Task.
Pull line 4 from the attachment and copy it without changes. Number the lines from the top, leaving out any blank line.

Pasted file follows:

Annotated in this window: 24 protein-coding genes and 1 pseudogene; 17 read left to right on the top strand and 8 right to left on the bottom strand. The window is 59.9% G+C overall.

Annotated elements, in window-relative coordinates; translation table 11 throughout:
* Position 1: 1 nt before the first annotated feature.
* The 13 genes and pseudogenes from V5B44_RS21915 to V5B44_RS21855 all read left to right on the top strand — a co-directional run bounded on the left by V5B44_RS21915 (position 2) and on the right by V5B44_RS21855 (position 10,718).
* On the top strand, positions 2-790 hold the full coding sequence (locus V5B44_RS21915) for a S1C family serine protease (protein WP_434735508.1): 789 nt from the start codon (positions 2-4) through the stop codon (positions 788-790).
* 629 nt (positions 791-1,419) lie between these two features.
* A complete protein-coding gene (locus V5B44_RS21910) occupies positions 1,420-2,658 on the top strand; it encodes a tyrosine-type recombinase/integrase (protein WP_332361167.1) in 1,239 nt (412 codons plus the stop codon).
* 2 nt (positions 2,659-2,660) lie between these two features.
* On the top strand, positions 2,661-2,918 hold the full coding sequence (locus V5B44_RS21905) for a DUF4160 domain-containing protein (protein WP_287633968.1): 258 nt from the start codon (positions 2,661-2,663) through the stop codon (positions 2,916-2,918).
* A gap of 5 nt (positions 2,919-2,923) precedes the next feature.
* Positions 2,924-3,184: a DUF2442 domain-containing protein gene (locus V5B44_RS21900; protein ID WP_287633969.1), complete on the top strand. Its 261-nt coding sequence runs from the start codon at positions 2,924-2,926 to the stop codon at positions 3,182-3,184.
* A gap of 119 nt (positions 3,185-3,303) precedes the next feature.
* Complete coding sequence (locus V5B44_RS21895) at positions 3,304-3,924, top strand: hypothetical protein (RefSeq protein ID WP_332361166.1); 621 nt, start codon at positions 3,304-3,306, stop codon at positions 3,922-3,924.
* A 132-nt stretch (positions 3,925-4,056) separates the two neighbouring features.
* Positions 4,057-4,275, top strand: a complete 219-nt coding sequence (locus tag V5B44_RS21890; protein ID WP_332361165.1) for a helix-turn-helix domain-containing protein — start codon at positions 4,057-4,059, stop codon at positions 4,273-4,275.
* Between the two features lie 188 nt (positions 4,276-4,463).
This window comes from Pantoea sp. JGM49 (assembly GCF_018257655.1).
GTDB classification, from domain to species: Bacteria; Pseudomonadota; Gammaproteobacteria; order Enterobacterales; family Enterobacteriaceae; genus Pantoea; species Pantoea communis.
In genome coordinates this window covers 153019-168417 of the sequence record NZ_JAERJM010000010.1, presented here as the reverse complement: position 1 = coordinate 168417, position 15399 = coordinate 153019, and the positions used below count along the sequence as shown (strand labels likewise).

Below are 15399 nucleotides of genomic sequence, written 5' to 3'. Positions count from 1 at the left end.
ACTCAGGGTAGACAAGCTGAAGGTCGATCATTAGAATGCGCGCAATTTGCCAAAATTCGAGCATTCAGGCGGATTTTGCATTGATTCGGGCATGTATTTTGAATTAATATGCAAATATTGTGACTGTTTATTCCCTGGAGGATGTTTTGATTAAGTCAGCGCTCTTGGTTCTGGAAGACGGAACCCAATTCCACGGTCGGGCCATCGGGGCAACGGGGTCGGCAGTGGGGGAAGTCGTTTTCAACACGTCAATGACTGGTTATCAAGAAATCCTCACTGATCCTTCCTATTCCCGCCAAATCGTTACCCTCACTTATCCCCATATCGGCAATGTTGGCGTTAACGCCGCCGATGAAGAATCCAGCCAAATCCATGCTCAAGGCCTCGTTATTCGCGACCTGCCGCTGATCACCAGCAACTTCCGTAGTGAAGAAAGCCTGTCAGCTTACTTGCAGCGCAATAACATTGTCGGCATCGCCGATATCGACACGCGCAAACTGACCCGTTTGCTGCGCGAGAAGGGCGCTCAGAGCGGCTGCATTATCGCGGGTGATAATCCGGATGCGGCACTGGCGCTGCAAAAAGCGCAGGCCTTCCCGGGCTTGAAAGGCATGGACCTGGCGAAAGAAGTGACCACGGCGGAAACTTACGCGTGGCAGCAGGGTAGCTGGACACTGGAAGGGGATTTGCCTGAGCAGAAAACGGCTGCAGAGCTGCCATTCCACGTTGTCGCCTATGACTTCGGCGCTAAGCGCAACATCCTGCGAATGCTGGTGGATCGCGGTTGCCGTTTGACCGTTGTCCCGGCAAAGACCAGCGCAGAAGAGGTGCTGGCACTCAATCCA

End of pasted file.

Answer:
* The 13 genes and pseudogenes from V5B44_RS21915 to V5B44_RS21855 all read left to right on the top strand — a co-directional run bounded on the left by V5B44_RS21915 (position 2) and on the right by V5B44_RS21855 (position 10,718).